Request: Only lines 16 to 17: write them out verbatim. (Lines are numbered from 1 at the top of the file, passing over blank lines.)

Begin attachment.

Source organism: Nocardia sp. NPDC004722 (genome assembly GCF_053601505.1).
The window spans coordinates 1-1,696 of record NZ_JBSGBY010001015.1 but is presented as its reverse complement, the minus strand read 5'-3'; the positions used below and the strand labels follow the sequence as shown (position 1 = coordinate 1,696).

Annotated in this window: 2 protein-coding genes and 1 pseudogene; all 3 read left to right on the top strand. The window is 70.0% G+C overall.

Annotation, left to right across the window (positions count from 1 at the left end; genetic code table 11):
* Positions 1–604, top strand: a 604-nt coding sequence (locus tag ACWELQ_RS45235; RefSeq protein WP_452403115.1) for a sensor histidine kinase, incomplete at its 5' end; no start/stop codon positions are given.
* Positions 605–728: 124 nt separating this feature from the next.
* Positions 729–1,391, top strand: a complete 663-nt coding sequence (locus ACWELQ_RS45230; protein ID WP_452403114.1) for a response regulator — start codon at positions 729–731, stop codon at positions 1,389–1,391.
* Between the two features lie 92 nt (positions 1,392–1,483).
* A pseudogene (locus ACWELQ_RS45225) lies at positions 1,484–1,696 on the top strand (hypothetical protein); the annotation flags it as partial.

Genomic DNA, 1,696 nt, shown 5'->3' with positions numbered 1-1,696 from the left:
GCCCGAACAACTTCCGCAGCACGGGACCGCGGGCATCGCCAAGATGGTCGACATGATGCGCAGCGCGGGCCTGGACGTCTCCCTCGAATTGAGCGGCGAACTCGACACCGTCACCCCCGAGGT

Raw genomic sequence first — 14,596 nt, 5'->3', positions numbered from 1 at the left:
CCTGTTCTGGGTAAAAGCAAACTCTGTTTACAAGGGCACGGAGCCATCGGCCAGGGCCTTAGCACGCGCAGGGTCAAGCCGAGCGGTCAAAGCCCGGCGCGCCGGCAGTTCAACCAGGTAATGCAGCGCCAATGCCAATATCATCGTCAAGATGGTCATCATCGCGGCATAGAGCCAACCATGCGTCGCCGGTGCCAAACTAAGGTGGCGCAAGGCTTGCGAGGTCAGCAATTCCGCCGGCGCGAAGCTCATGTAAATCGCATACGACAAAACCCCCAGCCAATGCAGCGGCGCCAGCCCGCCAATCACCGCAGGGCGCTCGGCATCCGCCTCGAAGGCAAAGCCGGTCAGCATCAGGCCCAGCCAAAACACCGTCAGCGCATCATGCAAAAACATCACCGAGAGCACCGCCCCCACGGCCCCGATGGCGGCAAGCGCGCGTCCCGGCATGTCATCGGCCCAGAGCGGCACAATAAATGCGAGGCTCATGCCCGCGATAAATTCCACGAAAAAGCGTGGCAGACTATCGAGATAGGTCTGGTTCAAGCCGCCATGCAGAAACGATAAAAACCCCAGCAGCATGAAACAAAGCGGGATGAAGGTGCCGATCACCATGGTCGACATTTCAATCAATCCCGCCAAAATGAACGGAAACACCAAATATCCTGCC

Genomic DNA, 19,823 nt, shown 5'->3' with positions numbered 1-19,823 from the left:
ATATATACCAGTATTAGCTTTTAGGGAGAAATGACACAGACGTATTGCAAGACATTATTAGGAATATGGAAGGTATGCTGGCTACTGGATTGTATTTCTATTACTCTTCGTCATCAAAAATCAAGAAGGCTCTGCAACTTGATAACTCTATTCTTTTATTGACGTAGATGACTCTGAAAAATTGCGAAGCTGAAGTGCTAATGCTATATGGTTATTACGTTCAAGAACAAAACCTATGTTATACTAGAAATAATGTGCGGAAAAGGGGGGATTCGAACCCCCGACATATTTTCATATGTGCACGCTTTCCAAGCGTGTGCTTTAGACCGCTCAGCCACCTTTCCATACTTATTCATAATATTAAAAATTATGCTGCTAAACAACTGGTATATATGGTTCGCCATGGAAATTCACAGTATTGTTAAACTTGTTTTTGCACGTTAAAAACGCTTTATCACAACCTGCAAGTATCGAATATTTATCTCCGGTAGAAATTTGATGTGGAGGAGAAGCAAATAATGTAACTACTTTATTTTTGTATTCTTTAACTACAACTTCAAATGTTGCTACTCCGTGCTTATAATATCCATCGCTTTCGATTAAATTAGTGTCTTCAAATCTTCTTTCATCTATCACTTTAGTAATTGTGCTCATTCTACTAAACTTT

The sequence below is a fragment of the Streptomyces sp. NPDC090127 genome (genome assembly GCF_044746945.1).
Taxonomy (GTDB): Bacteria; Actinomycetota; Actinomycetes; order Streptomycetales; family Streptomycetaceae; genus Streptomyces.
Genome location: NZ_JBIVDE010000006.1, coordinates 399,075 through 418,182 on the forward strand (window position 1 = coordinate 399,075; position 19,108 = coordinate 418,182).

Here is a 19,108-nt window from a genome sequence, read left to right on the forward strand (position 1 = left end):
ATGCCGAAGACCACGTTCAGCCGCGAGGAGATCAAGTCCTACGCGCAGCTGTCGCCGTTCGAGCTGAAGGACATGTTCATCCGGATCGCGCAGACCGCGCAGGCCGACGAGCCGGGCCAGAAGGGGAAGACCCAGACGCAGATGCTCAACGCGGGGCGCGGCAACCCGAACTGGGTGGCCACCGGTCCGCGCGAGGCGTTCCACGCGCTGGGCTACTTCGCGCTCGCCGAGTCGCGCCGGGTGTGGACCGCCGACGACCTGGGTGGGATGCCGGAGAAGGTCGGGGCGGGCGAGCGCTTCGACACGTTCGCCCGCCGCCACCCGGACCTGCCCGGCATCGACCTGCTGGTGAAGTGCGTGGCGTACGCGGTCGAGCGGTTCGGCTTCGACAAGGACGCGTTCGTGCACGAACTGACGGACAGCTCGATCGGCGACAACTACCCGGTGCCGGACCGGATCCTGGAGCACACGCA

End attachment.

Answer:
The sequence below is a fragment of the Streptomyces sp. NPDC090127 genome (genome assembly GCF_044746945.1).
Taxonomy (GTDB): Bacteria; Actinomycetota; Actinomycetes; order Streptomycetales; family Streptomycetaceae; genus Streptomyces.